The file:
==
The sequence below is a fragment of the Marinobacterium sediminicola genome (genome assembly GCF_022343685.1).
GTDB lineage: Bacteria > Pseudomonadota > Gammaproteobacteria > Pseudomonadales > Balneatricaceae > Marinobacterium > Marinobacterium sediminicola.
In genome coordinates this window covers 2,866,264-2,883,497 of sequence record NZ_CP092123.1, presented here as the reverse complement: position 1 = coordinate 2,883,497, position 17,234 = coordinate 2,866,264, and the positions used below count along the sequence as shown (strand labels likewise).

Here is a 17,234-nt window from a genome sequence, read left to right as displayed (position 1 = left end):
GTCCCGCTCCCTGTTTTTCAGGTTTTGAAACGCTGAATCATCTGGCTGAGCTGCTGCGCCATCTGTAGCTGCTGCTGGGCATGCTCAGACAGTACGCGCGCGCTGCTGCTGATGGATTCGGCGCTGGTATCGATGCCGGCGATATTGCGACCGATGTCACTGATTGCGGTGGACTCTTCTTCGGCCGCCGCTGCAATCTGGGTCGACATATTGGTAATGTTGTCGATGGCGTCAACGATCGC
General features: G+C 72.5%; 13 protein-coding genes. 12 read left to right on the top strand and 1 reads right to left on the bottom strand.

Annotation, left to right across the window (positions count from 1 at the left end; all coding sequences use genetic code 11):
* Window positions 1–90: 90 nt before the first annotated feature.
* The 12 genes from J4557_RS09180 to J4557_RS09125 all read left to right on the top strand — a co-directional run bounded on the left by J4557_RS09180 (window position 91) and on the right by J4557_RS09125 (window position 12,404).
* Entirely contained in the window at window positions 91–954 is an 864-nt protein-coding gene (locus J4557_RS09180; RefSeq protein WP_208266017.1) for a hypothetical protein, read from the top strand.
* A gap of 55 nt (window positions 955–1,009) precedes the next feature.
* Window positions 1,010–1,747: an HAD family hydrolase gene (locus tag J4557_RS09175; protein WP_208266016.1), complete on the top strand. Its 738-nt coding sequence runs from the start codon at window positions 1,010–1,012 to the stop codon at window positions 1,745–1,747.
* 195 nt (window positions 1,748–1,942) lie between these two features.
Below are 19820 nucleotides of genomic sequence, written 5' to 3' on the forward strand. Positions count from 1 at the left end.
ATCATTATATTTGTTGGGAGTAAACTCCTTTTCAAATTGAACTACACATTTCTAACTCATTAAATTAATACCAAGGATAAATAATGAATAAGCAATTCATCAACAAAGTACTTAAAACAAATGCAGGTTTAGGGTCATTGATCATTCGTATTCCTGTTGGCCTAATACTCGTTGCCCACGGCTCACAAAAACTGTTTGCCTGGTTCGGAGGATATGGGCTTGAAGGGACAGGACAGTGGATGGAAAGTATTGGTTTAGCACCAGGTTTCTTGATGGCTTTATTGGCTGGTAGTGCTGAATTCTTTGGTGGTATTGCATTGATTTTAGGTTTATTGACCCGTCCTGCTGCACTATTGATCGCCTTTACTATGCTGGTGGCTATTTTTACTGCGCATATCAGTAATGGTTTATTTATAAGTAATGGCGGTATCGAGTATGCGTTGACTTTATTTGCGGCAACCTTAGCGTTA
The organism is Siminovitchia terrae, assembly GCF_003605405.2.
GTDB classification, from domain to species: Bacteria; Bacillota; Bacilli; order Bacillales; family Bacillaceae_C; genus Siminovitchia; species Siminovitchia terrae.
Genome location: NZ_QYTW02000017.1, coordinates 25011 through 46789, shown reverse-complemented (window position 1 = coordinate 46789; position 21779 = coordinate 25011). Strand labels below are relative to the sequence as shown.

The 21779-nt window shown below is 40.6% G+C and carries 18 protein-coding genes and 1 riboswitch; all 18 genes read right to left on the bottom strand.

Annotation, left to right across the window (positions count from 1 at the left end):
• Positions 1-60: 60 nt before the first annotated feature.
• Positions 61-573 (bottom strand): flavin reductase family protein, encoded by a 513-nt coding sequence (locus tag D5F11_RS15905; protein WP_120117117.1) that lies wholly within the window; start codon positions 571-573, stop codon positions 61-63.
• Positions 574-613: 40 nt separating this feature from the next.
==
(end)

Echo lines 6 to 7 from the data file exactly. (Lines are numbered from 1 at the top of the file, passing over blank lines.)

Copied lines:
General features: G+C 72.5%; 13 protein-coding genes. 12 read left to right on the top strand and 1 reads right to left on the bottom strand.

Annotation, left to right across the window (positions count from 1 at the left end; all coding sequences use genetic code 11):